11. Wide-field imaging of birefringent synovial fluid crystals using lens-free polarized microscopy for gout diagnosis

    Science.gov (United States)

    Zhang, Yibo; Lee, Seung Yoon Celine; Zhang, Yun; Furst, Daniel; Fitzgerald, John; Ozcan, Aydogan

    2016-06-01

    Gout is a form of crystal arthropathy where monosodium urate (MSU) crystals deposit and elicit inflammation in a joint. Diagnosis of gout relies on identification of MSU crystals under a compensated polarized light microscope (CPLM) in synovial fluid aspirated from the patient’s joint. The detection of MSU crystals by optical microscopy is enhanced by their birefringent properties. However, CPLM partially suffers from the high-cost and bulkiness of conventional lens-based microscopy, and its relatively small field-of-view (FOV) limits the efficiency and accuracy of gout diagnosis. Here we present a lens-free polarized microscope which adopts a novel differential and angle-mismatched polarizing optical design achieving wide-field and high-resolution holographic imaging of birefringent objects with a color contrast similar to that of a standard CPLM. The performance of this computational polarization microscope is validated by imaging MSU crystals made from a gout patient’s tophus and steroid crystals used as negative control. This lens-free polarized microscope, with its wide FOV (>20 mm2), cost-effectiveness and field-portability, can significantly improve the efficiency and accuracy of gout diagnosis, reduce costs, and can be deployed even at the point-of-care and in resource-limited clinical settings.

  12. Vectorial near-field imaging of a GaN based photonic crystal cavity

    International Nuclear Information System (INIS)

    La China, F.; Intonti, F.; Caselli, N.; Lotti, F.; Vinattieri, A.; Gurioli, M.; Vico Triviño, N.; Carlin, J.-F.; Butté, R.; Grandjean, N.

    2015-01-01

    We report a full optical deep sub-wavelength imaging of the vectorial components of the electric local density of states for the confined modes of a modified GaN L3 photonic crystal nanocavity. The mode mapping is obtained with a scanning near-field optical microscope operating in a resonant forward scattering configuration, allowing the vectorial characterization of optical passive samples. The optical modes of the investigated cavity emerge as Fano resonances and can be probed without the need of embedded light emitters or evanescent light coupling into the nanocavity. The experimental maps, independently measured in the two in-plane polarizations, turn out to be in excellent agreement with numerical predictions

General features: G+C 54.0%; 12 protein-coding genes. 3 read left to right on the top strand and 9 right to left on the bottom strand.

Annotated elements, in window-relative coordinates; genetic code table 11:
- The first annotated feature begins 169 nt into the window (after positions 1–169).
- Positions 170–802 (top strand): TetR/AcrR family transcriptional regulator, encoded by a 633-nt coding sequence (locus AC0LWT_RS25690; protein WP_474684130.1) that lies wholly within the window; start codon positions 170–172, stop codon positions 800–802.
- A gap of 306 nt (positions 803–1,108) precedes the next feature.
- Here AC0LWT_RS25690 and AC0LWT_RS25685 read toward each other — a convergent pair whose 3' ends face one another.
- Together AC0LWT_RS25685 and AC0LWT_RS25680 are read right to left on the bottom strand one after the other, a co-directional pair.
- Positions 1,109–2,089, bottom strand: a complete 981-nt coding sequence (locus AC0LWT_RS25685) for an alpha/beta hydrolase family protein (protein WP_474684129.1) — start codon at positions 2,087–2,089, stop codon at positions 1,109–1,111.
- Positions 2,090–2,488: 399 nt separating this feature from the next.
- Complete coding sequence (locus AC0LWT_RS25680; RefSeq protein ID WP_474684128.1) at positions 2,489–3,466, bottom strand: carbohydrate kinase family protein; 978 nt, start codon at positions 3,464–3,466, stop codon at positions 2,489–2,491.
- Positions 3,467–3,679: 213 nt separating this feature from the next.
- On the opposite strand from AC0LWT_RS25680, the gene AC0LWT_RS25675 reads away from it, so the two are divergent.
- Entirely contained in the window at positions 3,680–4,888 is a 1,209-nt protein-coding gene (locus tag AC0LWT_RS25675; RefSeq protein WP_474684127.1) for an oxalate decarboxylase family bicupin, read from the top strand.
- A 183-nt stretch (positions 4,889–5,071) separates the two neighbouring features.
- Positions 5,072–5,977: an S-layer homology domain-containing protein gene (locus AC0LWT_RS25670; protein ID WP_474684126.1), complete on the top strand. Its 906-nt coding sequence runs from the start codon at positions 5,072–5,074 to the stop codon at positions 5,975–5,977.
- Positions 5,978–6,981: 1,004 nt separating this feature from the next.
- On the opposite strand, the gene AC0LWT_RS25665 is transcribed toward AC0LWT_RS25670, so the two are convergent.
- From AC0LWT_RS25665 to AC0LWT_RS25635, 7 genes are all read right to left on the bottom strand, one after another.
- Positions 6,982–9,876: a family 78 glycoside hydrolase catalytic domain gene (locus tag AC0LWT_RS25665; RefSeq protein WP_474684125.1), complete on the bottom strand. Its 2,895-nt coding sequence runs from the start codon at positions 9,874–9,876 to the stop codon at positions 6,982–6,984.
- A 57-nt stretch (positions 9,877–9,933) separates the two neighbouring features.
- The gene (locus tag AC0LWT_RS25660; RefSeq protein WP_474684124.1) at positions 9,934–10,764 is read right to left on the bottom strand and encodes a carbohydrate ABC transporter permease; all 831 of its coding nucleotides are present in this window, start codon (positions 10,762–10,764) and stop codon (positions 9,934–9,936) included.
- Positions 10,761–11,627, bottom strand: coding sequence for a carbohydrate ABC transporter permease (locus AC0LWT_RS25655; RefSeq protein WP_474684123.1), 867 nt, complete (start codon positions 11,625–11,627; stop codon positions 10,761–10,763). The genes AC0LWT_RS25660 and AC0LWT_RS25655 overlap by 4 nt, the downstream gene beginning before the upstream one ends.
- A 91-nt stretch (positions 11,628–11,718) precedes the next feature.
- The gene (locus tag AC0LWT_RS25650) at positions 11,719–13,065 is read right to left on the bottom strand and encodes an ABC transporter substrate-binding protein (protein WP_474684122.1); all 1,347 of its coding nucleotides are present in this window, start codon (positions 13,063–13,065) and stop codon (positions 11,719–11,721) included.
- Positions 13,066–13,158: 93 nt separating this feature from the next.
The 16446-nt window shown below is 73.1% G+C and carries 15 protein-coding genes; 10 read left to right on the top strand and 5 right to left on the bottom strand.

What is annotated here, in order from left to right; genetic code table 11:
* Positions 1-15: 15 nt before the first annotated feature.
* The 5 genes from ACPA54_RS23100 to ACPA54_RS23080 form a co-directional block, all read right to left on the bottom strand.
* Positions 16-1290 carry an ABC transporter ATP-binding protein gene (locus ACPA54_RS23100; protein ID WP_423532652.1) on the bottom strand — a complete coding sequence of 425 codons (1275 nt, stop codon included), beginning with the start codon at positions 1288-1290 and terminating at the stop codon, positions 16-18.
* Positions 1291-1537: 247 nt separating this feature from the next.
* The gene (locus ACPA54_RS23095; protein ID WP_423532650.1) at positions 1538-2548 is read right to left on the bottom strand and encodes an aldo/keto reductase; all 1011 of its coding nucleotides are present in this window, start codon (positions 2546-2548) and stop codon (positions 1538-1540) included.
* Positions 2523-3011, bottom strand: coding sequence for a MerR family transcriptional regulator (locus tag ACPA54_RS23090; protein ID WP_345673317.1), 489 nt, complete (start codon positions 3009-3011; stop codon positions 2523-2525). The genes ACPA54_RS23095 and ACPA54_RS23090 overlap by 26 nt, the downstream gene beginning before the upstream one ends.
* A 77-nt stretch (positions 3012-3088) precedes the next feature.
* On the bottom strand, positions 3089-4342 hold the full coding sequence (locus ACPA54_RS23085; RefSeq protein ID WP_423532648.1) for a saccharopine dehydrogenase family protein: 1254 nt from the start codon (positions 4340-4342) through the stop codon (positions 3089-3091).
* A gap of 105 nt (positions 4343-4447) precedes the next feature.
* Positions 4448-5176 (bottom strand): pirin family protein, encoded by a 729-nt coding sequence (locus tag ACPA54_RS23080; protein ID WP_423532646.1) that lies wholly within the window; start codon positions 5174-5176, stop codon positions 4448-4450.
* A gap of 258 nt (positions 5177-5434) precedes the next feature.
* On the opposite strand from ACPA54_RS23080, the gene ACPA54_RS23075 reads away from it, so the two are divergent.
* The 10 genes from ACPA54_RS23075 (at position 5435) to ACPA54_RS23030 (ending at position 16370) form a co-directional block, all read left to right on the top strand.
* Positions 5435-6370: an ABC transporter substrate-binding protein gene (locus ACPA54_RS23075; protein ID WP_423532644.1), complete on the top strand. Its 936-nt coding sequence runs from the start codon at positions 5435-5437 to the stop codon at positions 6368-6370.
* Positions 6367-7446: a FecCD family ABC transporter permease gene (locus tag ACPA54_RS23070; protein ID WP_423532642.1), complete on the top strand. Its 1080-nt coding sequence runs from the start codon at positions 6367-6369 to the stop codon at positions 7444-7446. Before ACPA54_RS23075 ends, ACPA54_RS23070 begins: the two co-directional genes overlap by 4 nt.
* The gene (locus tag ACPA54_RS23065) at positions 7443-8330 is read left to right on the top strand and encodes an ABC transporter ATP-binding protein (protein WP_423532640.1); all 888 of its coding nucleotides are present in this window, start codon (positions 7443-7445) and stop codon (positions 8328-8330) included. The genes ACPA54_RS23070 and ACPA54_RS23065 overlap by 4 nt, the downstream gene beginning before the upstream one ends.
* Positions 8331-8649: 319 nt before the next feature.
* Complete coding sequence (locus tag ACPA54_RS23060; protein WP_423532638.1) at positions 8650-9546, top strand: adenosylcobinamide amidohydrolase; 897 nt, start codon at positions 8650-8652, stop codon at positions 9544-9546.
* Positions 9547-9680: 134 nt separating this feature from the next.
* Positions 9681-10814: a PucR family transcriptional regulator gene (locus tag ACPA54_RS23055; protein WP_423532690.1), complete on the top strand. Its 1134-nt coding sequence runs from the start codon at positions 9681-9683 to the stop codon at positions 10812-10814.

13. Towards UV imaging sensors based on single-crystal diamond chips for spectroscopic applications

    Energy Technology Data Exchange (ETDEWEB)

    De Sio, A. [Department of Astronomy and Space Science, University of Firenze, Largo E. Fermi 2, 50125 Florence (Italy)], E-mail: desio@arcetri.astro.it; Bocci, A. [Department of Astronomy and Space Science, University of Firenze, Largo E. Fermi 2, 50125 Florence (Italy); Bruno, P.; Di Benedetto, R.; Greco, V.; Gullotta, G. [INAF-Astrophysical Observatory of Catania (Italy); Marinelli, M. [INFN-Department of Mechanical Engineering, University of Roma ' Tor Vergata' (Italy); Pace, E. [Department of Astronomy and Space Science, University of Firenze, Largo E. Fermi 2, 50125 Florence (Italy); Rubulotta, D.; Scuderi, S. [INAF-Astrophysical Observatory of Catania (Italy); Verona-Rinati, G. [INFN-Department of Mechanical Engineering, University of Roma ' Tor Vergata' (Italy)

    2007-12-11

    The recent improvements achieved in the Homoepitaxial Chemical Vapour Deposition technique have led to the production of high-quality detector-grade single-crystal diamonds. Diamond-based detectors have shown excellent performances in UV and X-ray detection, paving the way for applications of diamond technology to the fields of space astronomy and high-energy photon detection in harsh environments or against strong visible light emission. These applications are possible due to diamond's unique properties such as its chemical inertness and visible blindness, respectively. Actually, the development of linear array detectors represents the main issue for a full exploitation of diamond detectors. Linear arrays are a first step to study bi-dimensional sensors. Such devices allow one to face the problems related to pixel miniaturisation and of signal read-out from many channels. Immediate applications would be in spectroscopy, where such arrays are preferred. This paper reports on the development of imaging detectors made by our groups, starting from the material growth and characterisation, through the design, fabrication and packaging of 2xn pixel arrays, to their electro-optical characterisation in terms of UV sensitivity, uniformity of the response and to the development of an electronic circuit suitable to read-out very low photocurrent signals. The detector and its electronic read-out were then tested using a 2x5 pixel array based on a single-crystal diamond. The results will be discussed in the framework of the development of an imager device for X-UV astronomy applications in space missions.

  14. Using matrix peaks to map topography: Increased mass resolution and enhanced sensitivity in chemical imaging

    NARCIS (Netherlands)